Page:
After years of mediocrity and failed attempts to reach the postseason, the Leafs are finally a playoff-caliber team with a deep prospect pool.
The patience shown by former general manager Brian Burke and his successor Dave Nonis is starting to pay off. The Original Six club has several talented prospects who will compete for an NHL roster spot during training camp and the preseason. These players represent the team's bright future, but they also have the potential to impact Toronto's success in 2013-14.
Let's take a look at the prospects with the best chance to play for the Leafs on opening day.
Morgan Rielly is the Leafs' only blue-chip prospect and projects to be a top-pairing defenseman at the NHL level.
The former No. 5 overall draft pick has excellent puck-moving skills, a high hockey IQ and the playmaking skills needed to add valuable scoring production from the blue line and quarterback the power play. He's arguably the league's top offensive defenseman prospect who hasn't played in an NHL game yet.
Leafs head coach Randy Carlyle recently talked about Rielly's future with the National Post:
He only played the one game in London at the prospects camp and he separated himself pretty quickly from a lot of players out there. Now this will be his first full camp. He had a week of camp last year, so now he has an opportunity to possibility play in eight exhibition games.
To have him in our lineup we don’t envision him playing sparing minutes. His minutes have to be somewhere in excess of 12 to 15 minutes. Does he have to play every game? No, I don’t think he has to play every game. But I think what he has to do is he has to show growth.
Unless he looks uncomfortable and not ready for the NHL game during the preseason, expect Rielly to be a fifth or sixth defenseman in Toronto at the start of the regular season. His offensive game is polished enough for the NHL.
It's now or never for Joe Colborne.
The former first-round pick of the Boston Bruins is entering the most important season of his career. The 23-year-old center has tremendous size (6'5" and 213 pounds) and a powerful shot, but he hasn't lived up to expectations over the last two seasons. The Calgary native played in just seven games last year (playoffs included) and tallied zero points.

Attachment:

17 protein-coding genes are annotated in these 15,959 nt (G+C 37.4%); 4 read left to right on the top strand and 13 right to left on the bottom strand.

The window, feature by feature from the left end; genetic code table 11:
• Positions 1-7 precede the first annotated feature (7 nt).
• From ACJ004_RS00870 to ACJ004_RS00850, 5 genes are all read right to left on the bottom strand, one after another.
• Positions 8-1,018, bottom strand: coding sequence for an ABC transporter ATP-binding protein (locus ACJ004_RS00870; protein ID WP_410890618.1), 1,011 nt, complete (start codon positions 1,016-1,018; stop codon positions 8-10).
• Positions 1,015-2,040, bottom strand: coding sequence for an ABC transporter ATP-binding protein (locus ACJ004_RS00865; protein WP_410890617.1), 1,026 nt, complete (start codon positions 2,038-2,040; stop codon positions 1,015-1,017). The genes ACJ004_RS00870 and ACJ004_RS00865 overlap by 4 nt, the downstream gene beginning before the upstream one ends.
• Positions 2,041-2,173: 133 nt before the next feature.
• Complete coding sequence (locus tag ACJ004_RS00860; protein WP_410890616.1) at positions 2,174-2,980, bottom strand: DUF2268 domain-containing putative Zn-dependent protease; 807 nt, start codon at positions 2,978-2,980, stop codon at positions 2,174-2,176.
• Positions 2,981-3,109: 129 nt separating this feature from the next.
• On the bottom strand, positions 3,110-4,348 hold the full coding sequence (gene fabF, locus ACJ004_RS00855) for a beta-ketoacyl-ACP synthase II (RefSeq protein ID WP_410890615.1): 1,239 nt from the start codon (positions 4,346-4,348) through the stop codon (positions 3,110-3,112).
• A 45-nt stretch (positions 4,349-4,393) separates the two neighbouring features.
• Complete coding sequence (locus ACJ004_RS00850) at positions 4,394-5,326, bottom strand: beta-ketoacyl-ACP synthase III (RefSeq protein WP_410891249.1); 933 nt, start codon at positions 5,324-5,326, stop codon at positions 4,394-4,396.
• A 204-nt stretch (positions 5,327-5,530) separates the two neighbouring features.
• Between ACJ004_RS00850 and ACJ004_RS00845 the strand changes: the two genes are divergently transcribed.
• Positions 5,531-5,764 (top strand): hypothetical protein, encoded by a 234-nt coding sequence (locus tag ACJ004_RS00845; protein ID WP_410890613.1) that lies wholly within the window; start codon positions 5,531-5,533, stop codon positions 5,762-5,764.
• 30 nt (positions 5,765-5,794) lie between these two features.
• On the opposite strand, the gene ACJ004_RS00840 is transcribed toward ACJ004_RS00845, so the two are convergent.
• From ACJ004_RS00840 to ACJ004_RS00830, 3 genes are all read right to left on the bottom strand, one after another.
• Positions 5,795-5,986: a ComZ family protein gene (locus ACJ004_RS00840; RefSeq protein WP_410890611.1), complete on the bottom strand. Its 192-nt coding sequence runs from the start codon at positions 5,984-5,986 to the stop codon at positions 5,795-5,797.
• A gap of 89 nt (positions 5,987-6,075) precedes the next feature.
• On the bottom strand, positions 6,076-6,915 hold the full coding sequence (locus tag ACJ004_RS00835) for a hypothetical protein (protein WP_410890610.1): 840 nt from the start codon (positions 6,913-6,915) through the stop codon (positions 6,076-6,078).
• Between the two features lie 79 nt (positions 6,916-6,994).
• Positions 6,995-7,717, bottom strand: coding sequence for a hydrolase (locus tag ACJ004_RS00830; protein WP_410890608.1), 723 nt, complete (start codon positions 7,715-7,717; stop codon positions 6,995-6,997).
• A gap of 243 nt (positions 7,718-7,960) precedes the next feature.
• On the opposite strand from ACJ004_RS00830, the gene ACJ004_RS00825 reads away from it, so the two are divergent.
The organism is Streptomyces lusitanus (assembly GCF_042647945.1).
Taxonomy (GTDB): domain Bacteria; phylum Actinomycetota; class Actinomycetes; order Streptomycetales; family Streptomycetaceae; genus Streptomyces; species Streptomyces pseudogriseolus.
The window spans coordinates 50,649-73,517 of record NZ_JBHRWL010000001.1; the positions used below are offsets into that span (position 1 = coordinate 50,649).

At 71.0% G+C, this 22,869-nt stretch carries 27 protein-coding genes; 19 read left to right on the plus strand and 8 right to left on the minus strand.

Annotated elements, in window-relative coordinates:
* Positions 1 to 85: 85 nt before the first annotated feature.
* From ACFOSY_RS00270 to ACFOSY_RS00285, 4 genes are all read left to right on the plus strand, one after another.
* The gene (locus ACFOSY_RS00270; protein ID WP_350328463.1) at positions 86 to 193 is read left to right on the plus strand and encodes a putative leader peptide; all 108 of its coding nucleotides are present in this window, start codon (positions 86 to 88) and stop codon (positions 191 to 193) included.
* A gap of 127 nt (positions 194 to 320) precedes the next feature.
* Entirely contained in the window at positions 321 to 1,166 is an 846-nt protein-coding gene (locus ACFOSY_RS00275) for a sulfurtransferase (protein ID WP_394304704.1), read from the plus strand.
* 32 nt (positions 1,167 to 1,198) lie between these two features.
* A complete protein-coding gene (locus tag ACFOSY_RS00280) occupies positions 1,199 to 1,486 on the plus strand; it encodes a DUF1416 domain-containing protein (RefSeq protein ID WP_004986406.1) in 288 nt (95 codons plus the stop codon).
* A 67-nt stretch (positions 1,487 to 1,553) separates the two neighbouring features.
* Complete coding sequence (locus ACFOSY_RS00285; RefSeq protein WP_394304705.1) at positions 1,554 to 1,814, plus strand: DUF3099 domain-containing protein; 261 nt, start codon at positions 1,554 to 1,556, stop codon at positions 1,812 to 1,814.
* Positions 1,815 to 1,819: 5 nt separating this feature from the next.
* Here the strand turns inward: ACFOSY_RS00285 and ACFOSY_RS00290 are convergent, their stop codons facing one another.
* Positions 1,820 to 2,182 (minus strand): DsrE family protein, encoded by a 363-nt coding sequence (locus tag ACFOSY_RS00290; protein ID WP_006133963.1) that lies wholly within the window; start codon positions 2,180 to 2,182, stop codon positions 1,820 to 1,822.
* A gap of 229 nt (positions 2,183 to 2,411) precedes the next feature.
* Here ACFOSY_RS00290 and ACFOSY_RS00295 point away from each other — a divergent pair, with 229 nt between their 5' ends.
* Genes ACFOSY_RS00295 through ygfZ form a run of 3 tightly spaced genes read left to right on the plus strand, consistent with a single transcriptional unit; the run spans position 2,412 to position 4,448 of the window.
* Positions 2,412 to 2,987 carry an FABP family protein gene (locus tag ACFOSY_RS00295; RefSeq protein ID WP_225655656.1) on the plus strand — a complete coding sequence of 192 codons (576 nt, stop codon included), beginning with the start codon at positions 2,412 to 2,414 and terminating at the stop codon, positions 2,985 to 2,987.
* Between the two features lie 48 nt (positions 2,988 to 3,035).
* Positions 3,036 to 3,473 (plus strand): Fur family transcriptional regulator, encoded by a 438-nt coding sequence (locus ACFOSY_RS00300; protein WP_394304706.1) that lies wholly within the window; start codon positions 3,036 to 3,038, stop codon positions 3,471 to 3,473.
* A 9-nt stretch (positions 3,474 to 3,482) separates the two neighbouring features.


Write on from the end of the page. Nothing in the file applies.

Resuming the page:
Given the Leafs' lack of depth and top-tier talent at center, Colborne should get plenty of chances to earn a top-nine role this season. Unlike most centers with his size and strength, Colborne is a great skater, shows fantastic composure with the puck and makes accurate passes in traffic.
The talent to be a legitimate top-six center is there; now it's time for the young forward to take the next step in his development and become a two-way player. A defensive-minded coach like Randy Carlyle should be able to help Colborne improve a lot in his own end.
As one of the top forward prospects in the Leafs' system, expectations are high for former first-round pick Tyler Biggs.
The 20-year-old right winger plays the power-forward style of hockey that is perfect for head coach Randy Carlyle's system. Biggs' size (6'3" and 220 pounds) makes him an imposing presence in all three zones and he's not afraid to block shots and fight for pucks along the boards.
Toronto's penalty kill made great strides last season and finished with the second-best success rate in the league. This is a unit that Biggs will be able to contribute to as a rookie because of his polished defensive game and high hockey IQ.
A good training camp would give Biggs a strong chance to be a third- or fourth-line winger to start the regular season, but the most likely scenario is beginning in the AHL with the Marlies and earning a midseason call up to the Leafs.
Cody Franson's uncertain future with the Leafs could open up a spot on the blue line for former first-round pick Stuart Percy, who has spent most of the last season in the OHL playing for the Mississauga Steelheads.
With the Steelheads, the 20-year-old defenseman tallied 45 points (13 points, 32 assists) in 68 games last year. As a player who is composed in all three zones and makes smart decisions with the puck on his stick, Percy is responsible enough to earn an NHL role to start the season.
He has an above average two-way skill set and enough strength to succeed against NHL forwards.
Even though Percy doesn't have elite skill, he should be a reliable NHLer for a long time because he's talented enough to play in all kinds of situations, including special teams. He's likely going to play an important role on the Marlies blue line this year, but if injuries or a lack of depth create a need on the Leafs roster, Percy would be a top candidate to get called up.
Josh Leivo is Toronto's top left wing prospect and a player who could provide valuable depth in a bottom-six role for the Leafs.
The 20-year-old forward tallied 73 points in 63 games last season for the Kitchener Rangers and Sudbury Wolves of the OHL.
As a speedy winger with the size and strength needed to win pucks below the goal line and score goals in traffic in front of the net, Leivo has a skill set that should allow him to succeed in Randy Carlyle's system.
The most likely scenario for Leivo is playing a top-six role with the Marlies this season, but his ability to contribute on special teams and add some scoring depth to the Leafs lineup makes him a good candidate for a midseason call up.
Nicholas Goss is an NHL columnist at Bleacher Report. He was a credentialed writer at the 2011 and 2013 Stanley Cup Final, the 2012 NHL playoffs and the 2013 NHL draft.